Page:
International Prize for Arabic Fiction Longlist Profiles: Khaled al-Berry

Khaled signing his book at Kotob Khan.

There’s a lot in the public domain about our friend Khaled al-Berry, as his memoir of his adolescent years—Life is More Beautiful than Paradise—is available both in Arabic and in English (translated by Humphrey Davies).

Al-Berry, who currently lives in London and works for the BBC, grew up in Assyut, Upper Egypt. His memoir is quite compelling, not for its “jihadist’s own story,” but for the small details of his life, his successes and failures, his time in prison. There’s  really no political juice here, but instead an adolescent boy who wants to fit in, to succeed, to do right.

During the course of the memoir, Al-Berry morphs into a jilbab-wearing member of the Jama’a Islamayya, and then changes again, going off to attend medical school at Cairo University (and after joining a long tradition of physician-writers).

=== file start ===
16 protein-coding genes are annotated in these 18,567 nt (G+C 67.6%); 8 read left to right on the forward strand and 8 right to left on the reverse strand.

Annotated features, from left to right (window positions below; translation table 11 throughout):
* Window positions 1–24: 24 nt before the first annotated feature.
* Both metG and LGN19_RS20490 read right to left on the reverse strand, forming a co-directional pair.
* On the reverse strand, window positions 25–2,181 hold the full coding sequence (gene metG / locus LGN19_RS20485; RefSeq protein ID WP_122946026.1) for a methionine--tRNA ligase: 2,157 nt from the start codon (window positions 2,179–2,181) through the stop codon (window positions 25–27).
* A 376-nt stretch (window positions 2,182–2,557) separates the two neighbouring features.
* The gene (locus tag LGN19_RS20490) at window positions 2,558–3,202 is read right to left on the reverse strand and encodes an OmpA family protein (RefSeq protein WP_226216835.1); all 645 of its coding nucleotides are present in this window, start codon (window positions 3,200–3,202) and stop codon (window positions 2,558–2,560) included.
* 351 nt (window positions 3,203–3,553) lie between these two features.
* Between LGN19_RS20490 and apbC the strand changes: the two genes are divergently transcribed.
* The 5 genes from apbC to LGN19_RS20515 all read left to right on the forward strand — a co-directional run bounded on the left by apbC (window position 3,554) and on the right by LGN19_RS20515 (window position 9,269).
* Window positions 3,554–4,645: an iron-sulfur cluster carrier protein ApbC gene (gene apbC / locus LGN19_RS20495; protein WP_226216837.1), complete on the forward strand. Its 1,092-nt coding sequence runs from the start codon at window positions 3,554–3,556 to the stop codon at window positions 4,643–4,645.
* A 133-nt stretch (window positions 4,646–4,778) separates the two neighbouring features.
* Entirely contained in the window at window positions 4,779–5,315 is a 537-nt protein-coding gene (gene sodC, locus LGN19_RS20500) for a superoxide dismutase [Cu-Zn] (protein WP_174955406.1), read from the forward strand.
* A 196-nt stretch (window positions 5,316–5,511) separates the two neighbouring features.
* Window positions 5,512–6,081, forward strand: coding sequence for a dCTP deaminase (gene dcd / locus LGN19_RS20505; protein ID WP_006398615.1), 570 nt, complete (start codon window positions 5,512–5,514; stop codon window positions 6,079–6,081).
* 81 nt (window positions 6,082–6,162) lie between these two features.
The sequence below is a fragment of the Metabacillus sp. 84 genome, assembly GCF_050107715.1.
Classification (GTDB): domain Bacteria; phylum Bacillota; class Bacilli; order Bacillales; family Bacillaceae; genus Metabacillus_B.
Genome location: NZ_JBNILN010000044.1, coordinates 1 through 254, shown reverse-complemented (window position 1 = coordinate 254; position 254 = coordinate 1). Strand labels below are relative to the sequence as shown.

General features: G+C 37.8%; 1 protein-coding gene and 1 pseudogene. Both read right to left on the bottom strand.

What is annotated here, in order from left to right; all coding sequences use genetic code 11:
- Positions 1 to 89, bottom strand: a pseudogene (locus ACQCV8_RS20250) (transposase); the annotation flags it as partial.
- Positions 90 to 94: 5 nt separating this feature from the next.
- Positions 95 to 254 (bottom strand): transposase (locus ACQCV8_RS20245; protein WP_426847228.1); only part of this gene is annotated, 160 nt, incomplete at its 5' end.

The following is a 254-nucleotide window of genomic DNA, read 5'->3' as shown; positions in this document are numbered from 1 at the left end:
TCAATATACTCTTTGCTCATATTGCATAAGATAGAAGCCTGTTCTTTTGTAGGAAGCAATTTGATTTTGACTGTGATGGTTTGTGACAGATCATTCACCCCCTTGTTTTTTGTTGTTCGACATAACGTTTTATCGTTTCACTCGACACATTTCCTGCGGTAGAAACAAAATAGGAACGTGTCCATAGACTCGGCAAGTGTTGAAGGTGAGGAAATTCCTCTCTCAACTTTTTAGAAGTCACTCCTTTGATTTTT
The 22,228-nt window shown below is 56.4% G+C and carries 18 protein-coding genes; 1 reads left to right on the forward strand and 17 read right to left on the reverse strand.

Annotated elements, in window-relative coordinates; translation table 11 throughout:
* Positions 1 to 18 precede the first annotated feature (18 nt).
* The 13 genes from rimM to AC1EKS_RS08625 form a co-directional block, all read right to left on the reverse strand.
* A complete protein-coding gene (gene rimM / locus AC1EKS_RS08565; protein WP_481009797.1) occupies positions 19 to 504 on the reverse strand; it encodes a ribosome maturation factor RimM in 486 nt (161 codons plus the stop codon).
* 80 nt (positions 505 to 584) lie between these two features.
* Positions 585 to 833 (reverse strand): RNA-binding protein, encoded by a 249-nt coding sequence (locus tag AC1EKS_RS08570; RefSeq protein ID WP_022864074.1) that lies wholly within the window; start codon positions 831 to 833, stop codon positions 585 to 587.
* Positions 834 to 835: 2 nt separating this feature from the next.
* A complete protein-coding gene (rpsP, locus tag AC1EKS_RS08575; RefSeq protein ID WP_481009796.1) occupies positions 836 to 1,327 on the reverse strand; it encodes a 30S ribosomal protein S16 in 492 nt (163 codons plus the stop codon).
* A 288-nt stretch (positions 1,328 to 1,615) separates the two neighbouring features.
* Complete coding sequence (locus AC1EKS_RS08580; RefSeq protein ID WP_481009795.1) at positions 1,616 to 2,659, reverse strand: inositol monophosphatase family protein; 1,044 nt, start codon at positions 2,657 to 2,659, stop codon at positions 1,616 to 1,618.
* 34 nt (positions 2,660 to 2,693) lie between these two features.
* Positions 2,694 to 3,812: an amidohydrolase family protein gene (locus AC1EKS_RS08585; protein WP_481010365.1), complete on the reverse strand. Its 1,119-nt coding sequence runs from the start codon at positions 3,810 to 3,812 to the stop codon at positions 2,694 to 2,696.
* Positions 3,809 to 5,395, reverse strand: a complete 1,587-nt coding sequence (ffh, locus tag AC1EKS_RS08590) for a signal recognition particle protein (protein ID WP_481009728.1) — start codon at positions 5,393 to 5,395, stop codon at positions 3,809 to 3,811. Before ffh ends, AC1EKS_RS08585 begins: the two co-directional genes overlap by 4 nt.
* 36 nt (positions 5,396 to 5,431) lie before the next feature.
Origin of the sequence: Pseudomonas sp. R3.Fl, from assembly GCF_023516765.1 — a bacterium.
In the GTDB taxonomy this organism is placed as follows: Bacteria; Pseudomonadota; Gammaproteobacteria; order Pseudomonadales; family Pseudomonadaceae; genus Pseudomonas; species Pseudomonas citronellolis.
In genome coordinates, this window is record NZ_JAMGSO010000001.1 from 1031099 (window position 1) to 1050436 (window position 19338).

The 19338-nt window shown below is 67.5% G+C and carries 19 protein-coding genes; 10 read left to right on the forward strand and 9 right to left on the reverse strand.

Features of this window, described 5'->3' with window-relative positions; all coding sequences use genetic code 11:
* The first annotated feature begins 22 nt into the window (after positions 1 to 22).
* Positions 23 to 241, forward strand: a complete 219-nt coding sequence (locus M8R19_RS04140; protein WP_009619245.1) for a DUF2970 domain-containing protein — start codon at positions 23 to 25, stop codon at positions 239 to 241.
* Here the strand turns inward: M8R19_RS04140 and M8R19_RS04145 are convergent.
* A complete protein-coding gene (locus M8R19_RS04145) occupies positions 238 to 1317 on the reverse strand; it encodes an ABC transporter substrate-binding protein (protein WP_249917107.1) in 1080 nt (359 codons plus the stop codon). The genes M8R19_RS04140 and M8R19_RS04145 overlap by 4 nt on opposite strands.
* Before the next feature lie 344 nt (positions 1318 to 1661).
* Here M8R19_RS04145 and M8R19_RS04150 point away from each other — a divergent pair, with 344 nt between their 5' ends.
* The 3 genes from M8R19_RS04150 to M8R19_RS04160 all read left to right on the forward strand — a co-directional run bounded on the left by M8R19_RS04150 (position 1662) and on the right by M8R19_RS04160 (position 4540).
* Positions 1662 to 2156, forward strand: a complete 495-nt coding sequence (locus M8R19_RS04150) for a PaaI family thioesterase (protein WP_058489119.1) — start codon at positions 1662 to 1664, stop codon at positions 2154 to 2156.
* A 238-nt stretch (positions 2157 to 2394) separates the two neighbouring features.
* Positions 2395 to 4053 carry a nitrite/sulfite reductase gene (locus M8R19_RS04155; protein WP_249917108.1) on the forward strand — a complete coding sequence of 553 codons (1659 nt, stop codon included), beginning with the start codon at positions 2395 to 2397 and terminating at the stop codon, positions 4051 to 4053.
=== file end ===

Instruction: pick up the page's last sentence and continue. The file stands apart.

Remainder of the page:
But, we’ll cut things off here, as our friend al-Berry would prefer to be known not as the former-jihad-boy, but as a novelist. رقصة شرقية is his second novel (it weighs in at nearly 600 pages), and is the story behind the story of an Egyptian killed in Italy on New Year’s Eve 2006.

Or, according to IPAF organizers:

An Oriental Dance tells the story of a young Egyptian who, on marrying an older British woman, moves to England. Through his eyes, the reader is given a vivid account of the struggles and relationships of the Arab expatriate community living in the UK.

Reviews

Life is More Beautiful than Paradise

The Independent (English)

Al Ahram Weekly (English)

Middle Eastern Dance (I just cannot use the title Oriental Dance, I’m sorry)

Youm 7 (Arabic)

Dostour (Arabic)

GoodReads (Arabic)

Previously profiled: Egyptian Miral al-Tahawy, longlisted for her Brooklyn Heights, Bensalam Himmich,  for My Tormentor, Fawaz Haddad, for God’s Soldiers, Khairy Shalaby, for Istasia, Raja Alem for The Doves’ Necklace, Renee Hayek for A Short Life, Waciny Laredj for The Andalucian House, Maha Hassan for Secret Rope, Mohammad Achaari for The Arch and the Butterfly, and Maqbul Moussa Al-Alawi for Turmoil in Jeddah.

See the full longlist here.

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2 comments

  1. Re. raqs sharqi. How ’bout belly dance? That’s what it’s called in these parts (the USA), where it has really taken off as an artistic exercise form. A much more inviting title — to me at least — than Oriental dance would be.

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